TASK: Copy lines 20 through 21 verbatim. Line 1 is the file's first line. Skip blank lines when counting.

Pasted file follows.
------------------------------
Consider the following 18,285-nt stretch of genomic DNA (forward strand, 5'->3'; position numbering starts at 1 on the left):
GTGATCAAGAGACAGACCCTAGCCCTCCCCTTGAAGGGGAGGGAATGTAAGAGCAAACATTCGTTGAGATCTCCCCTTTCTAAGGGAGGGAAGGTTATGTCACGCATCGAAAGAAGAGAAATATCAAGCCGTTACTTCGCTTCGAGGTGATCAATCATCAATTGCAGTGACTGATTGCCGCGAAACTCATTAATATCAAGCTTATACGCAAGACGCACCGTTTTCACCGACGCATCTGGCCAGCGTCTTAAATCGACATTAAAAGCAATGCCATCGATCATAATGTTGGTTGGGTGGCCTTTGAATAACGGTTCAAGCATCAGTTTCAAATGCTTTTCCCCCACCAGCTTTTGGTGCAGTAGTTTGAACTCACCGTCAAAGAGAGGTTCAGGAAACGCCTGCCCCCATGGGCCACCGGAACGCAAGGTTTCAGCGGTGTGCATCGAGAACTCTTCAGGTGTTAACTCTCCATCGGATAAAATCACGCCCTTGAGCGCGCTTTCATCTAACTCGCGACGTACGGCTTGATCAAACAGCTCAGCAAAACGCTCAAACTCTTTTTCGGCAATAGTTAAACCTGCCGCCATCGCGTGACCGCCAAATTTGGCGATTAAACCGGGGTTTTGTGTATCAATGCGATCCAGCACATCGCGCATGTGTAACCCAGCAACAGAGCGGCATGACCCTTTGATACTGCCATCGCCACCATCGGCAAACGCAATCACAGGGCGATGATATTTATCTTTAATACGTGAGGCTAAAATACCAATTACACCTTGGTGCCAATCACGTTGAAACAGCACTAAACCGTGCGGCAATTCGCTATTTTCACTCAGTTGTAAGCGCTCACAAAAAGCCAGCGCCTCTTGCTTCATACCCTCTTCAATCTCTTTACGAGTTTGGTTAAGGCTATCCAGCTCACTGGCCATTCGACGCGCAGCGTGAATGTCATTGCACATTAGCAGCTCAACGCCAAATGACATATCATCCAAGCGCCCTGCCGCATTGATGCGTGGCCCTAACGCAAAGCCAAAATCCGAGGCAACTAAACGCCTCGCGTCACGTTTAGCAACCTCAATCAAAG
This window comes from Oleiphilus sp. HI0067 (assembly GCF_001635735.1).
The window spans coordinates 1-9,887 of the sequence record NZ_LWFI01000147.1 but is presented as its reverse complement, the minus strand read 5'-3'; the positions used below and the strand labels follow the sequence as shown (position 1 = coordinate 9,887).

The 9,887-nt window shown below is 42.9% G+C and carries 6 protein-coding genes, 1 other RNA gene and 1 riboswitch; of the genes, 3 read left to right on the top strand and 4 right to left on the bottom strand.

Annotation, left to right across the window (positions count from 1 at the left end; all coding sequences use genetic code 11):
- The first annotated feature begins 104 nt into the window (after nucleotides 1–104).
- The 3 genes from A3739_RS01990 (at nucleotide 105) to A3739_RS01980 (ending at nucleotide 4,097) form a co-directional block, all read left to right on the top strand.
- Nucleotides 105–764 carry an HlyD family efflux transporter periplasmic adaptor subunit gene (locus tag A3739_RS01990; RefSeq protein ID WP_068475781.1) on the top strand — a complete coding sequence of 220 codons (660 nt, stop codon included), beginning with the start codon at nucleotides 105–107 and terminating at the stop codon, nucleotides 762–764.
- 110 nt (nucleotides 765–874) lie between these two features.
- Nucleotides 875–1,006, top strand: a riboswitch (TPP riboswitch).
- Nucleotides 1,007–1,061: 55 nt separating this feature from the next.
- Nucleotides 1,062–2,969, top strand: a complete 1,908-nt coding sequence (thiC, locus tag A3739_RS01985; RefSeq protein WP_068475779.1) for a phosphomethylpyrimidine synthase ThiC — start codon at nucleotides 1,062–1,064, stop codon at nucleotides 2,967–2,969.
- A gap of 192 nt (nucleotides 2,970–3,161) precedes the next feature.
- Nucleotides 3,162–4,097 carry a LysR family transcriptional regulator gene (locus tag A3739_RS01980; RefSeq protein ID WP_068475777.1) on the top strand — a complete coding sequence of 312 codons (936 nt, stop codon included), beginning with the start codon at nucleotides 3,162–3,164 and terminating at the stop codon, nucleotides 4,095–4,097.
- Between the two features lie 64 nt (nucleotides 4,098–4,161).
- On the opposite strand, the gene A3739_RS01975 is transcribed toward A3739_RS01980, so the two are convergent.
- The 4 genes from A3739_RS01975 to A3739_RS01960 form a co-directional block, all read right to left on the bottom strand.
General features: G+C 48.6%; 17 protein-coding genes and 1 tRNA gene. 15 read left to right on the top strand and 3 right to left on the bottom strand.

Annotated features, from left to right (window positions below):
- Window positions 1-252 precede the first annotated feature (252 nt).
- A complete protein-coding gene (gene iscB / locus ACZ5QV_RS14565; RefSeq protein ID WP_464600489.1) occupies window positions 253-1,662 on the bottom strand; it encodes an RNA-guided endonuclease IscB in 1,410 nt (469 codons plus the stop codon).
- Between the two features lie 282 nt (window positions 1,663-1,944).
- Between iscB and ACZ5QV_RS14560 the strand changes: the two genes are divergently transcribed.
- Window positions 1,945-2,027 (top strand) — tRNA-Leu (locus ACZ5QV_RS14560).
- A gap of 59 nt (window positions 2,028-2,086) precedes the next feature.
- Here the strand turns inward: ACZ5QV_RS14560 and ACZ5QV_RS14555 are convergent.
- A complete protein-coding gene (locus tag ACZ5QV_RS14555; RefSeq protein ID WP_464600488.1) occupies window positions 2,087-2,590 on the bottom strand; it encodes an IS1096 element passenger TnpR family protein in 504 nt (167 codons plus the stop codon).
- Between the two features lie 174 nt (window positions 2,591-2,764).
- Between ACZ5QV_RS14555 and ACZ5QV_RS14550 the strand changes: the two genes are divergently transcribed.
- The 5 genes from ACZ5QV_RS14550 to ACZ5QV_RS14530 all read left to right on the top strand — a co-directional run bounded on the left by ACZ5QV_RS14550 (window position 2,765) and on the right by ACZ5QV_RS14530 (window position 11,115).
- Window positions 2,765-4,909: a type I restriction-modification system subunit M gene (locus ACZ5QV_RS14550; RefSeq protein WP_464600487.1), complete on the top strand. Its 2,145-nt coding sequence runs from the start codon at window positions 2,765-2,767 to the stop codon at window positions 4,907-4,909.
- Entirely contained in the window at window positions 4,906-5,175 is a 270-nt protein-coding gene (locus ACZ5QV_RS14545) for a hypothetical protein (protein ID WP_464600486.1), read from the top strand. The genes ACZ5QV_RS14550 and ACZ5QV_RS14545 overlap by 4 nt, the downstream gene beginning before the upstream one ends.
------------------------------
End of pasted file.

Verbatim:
Annotated features, from left to right (window positions below):
- Window positions 1-252 precede the first annotated feature (252 nt).